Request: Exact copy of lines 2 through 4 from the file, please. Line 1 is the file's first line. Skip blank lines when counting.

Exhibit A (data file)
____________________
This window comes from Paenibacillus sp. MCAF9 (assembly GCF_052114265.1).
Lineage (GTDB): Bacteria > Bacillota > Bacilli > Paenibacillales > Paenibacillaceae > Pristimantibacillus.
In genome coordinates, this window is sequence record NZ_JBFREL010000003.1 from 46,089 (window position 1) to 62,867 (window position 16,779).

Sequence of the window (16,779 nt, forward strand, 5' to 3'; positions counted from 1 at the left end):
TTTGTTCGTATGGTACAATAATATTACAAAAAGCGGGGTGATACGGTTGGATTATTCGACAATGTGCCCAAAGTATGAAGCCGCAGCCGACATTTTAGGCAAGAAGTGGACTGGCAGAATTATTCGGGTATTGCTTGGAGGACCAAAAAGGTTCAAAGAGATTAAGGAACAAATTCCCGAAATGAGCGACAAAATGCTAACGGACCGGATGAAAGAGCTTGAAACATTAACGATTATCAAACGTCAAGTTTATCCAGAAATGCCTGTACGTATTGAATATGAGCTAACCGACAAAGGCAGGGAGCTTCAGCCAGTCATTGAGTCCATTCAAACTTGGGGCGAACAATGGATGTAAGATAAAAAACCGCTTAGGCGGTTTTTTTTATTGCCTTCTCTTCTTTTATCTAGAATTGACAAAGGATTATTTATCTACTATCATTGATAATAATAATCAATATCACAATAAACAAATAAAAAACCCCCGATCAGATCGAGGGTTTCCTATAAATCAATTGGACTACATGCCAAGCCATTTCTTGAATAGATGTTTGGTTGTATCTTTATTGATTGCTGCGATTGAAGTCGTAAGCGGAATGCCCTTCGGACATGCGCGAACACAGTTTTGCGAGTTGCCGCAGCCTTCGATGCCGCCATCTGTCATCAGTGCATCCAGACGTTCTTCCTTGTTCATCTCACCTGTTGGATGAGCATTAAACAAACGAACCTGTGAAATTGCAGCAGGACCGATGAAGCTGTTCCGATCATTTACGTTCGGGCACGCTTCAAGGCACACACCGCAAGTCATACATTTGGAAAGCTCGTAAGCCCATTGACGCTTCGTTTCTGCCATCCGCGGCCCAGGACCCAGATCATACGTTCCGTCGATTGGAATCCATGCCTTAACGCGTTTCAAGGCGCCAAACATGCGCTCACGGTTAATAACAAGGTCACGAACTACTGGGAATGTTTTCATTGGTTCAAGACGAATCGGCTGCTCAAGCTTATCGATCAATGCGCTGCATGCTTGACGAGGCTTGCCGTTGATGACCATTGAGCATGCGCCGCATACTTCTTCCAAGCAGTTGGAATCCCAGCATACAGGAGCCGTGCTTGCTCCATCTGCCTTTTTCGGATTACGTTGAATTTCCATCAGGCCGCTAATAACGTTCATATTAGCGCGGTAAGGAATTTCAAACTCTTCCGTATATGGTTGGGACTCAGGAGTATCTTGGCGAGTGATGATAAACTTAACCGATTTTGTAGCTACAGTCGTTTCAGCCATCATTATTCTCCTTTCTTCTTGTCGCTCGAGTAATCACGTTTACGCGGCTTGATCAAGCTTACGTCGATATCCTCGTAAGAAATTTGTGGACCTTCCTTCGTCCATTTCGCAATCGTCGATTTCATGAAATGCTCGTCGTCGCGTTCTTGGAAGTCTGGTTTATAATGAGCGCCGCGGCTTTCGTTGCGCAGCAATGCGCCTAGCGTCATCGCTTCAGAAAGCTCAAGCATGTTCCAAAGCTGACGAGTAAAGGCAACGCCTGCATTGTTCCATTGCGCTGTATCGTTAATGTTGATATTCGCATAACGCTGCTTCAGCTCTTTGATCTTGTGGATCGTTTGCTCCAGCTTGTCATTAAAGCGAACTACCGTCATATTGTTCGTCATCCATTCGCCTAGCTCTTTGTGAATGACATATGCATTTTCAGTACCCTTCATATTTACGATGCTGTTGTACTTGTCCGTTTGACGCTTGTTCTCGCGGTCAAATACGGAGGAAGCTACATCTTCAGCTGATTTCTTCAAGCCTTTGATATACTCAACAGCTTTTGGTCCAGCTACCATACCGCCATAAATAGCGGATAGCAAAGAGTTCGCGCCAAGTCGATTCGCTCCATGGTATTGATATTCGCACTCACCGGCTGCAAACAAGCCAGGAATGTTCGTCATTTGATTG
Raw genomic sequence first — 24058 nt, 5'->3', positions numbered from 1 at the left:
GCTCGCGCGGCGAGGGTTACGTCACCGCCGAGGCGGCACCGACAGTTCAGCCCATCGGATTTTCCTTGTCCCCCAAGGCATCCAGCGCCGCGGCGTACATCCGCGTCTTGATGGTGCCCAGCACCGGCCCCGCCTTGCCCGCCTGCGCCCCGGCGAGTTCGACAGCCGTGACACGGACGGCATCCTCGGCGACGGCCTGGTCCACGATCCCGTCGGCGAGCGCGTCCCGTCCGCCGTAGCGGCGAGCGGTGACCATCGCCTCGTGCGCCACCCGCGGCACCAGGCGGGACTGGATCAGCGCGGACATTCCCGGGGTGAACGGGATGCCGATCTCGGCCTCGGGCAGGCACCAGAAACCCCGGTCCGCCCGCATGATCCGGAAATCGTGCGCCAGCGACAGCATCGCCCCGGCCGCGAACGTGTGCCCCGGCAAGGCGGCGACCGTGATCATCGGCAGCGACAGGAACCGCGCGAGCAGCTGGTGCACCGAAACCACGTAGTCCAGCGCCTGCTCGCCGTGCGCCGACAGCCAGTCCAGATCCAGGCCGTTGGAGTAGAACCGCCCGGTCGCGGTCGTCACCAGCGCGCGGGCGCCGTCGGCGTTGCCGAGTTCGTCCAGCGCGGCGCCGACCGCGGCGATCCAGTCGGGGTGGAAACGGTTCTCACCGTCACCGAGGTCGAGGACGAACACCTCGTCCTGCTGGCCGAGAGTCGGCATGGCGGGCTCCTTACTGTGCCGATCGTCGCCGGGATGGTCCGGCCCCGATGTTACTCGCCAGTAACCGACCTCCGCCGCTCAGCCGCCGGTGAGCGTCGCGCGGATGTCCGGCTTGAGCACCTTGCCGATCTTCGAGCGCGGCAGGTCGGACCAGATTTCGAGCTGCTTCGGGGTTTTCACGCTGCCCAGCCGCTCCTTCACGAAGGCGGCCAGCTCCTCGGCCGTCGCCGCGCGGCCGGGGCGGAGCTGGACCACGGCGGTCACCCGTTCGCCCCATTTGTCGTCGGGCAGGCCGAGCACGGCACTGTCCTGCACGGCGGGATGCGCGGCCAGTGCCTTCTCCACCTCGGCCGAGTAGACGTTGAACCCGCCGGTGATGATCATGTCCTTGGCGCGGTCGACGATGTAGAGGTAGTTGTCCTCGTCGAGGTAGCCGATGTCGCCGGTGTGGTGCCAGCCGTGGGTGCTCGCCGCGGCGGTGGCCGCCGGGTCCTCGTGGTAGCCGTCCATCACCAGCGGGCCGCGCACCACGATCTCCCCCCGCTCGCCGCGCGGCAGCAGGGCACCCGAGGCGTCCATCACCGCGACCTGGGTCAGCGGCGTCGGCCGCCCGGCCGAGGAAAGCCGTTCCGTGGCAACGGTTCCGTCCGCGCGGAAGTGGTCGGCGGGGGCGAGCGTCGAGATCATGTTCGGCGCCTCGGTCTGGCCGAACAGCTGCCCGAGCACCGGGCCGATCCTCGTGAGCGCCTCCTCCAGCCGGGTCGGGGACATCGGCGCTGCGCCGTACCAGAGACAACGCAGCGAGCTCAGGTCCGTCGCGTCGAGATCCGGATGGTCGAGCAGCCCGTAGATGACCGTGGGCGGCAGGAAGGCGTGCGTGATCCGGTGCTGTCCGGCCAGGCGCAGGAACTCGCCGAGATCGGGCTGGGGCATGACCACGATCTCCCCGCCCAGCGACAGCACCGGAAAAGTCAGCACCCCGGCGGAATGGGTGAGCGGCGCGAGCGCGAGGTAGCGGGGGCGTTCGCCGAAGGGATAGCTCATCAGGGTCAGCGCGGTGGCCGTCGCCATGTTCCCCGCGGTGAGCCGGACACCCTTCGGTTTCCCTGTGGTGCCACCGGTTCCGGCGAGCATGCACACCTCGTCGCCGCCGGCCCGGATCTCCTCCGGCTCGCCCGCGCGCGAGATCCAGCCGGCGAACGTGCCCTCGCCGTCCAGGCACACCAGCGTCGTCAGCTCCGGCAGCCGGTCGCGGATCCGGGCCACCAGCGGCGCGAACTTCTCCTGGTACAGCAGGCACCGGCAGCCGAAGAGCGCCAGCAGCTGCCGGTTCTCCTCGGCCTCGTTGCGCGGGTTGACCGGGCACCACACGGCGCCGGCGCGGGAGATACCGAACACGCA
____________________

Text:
Lineage (GTDB): Bacteria > Bacillota > Bacilli > Paenibacillales > Paenibacillaceae > Pristimantibacillus.
In genome coordinates, this window is sequence record NZ_JBFREL010000003.1 from 46,089 (window position 1) to 62,867 (window position 16,779).

Sequence of the window (16,779 nt, forward strand, 5' to 3'; positions counted from 1 at the left end):